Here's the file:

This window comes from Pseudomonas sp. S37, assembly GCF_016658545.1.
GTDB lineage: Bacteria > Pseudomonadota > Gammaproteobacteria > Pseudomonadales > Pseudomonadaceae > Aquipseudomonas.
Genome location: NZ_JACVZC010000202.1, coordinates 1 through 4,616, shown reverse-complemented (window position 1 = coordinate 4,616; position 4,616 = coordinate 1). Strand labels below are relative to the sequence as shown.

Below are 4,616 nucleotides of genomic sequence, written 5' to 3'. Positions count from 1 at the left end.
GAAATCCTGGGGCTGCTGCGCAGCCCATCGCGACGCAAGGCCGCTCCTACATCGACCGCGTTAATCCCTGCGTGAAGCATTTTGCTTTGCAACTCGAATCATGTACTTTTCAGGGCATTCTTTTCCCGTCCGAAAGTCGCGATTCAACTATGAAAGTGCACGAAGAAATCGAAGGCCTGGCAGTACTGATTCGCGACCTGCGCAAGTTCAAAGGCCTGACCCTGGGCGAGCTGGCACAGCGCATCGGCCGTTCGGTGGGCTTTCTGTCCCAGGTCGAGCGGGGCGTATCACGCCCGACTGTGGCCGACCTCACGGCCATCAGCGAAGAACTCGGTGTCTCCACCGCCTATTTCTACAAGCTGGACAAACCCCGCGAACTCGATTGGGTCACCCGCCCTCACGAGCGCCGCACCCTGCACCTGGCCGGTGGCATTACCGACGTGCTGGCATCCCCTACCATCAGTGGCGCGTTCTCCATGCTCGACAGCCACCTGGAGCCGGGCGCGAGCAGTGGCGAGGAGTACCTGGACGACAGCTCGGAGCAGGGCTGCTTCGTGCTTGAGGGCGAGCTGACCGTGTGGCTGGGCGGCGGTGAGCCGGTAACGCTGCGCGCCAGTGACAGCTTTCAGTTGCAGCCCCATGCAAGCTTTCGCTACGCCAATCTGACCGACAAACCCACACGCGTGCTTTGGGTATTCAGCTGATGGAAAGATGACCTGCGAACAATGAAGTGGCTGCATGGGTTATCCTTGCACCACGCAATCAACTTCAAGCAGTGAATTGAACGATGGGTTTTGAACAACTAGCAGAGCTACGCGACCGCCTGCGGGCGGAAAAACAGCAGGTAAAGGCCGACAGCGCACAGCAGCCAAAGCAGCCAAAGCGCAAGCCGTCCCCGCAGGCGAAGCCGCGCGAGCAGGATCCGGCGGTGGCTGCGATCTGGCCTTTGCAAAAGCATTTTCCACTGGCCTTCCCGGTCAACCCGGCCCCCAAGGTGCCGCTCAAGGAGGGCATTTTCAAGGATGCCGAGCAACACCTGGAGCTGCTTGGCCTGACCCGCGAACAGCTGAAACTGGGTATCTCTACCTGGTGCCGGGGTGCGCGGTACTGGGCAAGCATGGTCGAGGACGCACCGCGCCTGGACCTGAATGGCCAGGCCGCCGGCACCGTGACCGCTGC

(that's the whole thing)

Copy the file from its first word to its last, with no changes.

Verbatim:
This window comes from Pseudomonas sp. S37, assembly GCF_016658545.1.
GTDB lineage: Bacteria > Pseudomonadota > Gammaproteobacteria > Pseudomonadales > Pseudomonadaceae > Aquipseudomonas.
Genome location: NZ_JACVZC010000202.1, coordinates 1 through 4,616, shown reverse-complemented (window position 1 = coordinate 4,616; position 4,616 = coordinate 1). Strand labels below are relative to the sequence as shown.

Below are 4,616 nucleotides of genomic sequence, written 5' to 3'. Positions count from 1 at the left end.
GAAATCCTGGGGCTGCTGCGCAGCCCATCGCGACGCAAGGCCGCTCCTACATCGACCGCGTTAATCCCTGCGTGAAGCATTTTGCTTTGCAACTCGAATCATGTACTTTTCAGGGCATTCTTTTCCCGTCCGAAAGTCGCGATTCAACTATGAAAGTGCACGAAGAAATCGAAGGCCTGGCAGTACTGATTCGCGACCTGCGCAAGTTCAAAGGCCTGACCCTGGGCGAGCTGGCACAGCGCATCGGCCGTTCGGTGGGCTTTCTGTCCCAGGTCGAGCGGGGCGTATCACGCCCGACTGTGGCCGACCTCACGGCCATCAGCGAAGAACTCGGTGTCTCCACCGCCTATTTCTACAAGCTGGACAAACCCCGCGAACTCGATTGGGTCACCCGCCCTCACGAGCGCCGCACCCTGCACCTGGCCGGTGGCATTACCGACGTGCTGGCATCCCCTACCATCAGTGGCGCGTTCTCCATGCTCGACAGCCACCTGGAGCCGGGCGCGAGCAGTGGCGAGGAGTACCTGGACGACAGCTCGGAGCAGGGCTGCTTCGTGCTTGAGGGCGAGCTGACCGTGTGGCTGGGCGGCGGTGAGCCGGTAACGCTGCGCGCCAGTGACAGCTTTCAGTTGCAGCCCCATGCAAGCTTTCGCTACGCCAATCTGACCGACAAACCCACACGCGTGCTTTGGGTATTCAGCTGATGGAAAGATGACCTGCGAACAATGAAGTGGCTGCATGGGTTATCCTTGCACCACGCAATCAACTTCAAGCAGTGAATTGAACGATGGGTTTTGAACAACTAGCAGAGCTACGCGACCGCCTGCGGGCGGAAAAACAGCAGGTAAAGGCCGACAGCGCACAGCAGCCAAAGCAGCCAAAGCGCAAGCCGTCCCCGCAGGCGAAGCCGCGCGAGCAGGATCCGGCGGTGGCTGCGATCTGGCCTTTGCAAAAGCATTTTCCACTGGCCTTCCCGGTCAACCCGGCCCCCAAGGTGCCGCTCAAGGAGGGCATTTTCAAGGATGCCGAGCAACACCTGGAGCTGCTTGGCCTGACCCGCGAACAGCTGAAACTGGGTATCTCTACCTGGTGCCGGGGTGCGCGGTACTGGGCAAGCATGGTCGAGGACGCACCGCGCCTGGACCTGAATGGCCAGGCCGCCGGCACCGTGACCGCTGC